I actually agree with you. Faith is evidence based in the way that you describe.

    So when I sit down with mystics and decompose their faith into a combination of the variables that actually mediate the relationship, such as the placebo effect, priming, the Baader-Meinhof Phenomenon, confirmation bias, or what is essentially a set of idiosyncrasies of the mind, they often seem to follow and are then not very pleased.
    Why do you set out to decompose their faith intoa combination of variables that actually mediate the relationship, such as the placebo effect, priming, the Baader-Meinhof Phenomenon, confirmation bias, or what is essentially a set of idiosyncrasies of the mind?

    You might be interested in the works of C.S. Lewis, such as Mere Christianity , The Problem with Pain or God in the Docks or Josh McDowell's work, Evidence that Demands a Verdict. Also, Hugh Ross's Creator and the Cosmos is an interesting read.
    A student said to his master: "You teach me fighting, but you talk about peace. How do you reconcile the two?" The master replied: "It is better to be a warrior in a garden than to be a gardener in a war." - unknown/Chinese

    http://www.typologycentral.com/forum...=61024&page=14

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    I have read Mere Christianity. But to what end?

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    Entertaining Cracker five sounds's Avatar
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    Quote Originally Posted by gromit View Post
    Science/rationality is not a substitute for faith/mysticism, and faith/mysticism is not a substitute for science/rationality.
    + 1
    You hem me in -- behind and before;
    you have laid your hand upon me.
    Such knowledge is too wonderful for me,
    too lofty for me to attain.

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    I really don't care about proving stuff or verifying if it works; I care only about what seems ideologically awesome.

    The value of a story is not so much in its ability to predict the future, but more in how it has themes that can stand strong forever.

    If we alter the architecures of our box, or even penetrate to other boxes, then the old contextual precedents would explode.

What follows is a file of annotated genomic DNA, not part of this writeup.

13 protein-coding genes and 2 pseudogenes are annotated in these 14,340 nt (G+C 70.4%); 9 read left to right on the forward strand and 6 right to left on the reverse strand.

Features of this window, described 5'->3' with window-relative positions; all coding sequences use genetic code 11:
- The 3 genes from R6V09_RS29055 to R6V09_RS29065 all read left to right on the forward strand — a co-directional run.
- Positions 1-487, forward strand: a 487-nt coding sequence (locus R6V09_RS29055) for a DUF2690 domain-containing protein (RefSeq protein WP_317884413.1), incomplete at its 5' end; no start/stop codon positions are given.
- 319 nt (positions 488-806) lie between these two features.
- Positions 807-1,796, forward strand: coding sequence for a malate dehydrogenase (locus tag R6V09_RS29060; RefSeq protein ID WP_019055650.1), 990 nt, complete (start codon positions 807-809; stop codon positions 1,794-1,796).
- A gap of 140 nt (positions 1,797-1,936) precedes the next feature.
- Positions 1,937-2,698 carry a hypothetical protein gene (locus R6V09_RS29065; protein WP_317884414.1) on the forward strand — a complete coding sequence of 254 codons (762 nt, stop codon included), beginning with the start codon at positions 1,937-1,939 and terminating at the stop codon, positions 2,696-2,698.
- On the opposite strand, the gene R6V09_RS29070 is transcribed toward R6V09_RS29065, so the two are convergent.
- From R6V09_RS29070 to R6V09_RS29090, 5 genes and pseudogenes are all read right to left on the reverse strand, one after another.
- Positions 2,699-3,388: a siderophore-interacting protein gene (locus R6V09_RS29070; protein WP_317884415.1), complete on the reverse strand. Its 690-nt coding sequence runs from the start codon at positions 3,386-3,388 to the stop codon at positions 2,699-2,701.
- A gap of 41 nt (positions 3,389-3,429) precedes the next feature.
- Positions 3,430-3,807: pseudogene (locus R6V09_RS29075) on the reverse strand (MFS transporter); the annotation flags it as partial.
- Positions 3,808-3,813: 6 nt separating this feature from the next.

I think faith can be useful in giving us goals, higher destinations that we can't completely see yet, but we can continue our journeys to the ultimate.

  9. #9
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    One of the interesting things about mysticism is that it is surprisingly similar across quite different religions.

    And mystics have developed practical ways of changing their consciousness.

    The main problem seems to be that mystical experience is tied to religious belief. And this is understandable because during a mystical experience, we are suggestible and so are inclined to believe what we are told.

    However there is no need for mystical experience to be tied to religious belief. And in the early 1950's Ainslie Mears, a Melbourne psychiatrist, was teaching a form of meditation, without religious belief, in his book, "Relief Without Drugs".

    So as we find it more difficult to believe the dogma of a particular religion, it is not necessary to toss out mysticism.

    However there is a caveat, and that is, mystical experience will not heal a damaged psyche. So it is first important to understand, comfort, and nurture a damaged psyche before embarking on mystical experience.

  10. #10
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    Quote Originally Posted by Mole View Post
    However there is a caveat, and that is, mystical experience will not heal a damaged psyche. So it is first important to understand, comfort, and nurture a damaged psyche before embarking on mystical experience.
    I've never heard of that before... can you elaborate a bit?
    Your kisses, sweeter than honey. But guess what, so is my money.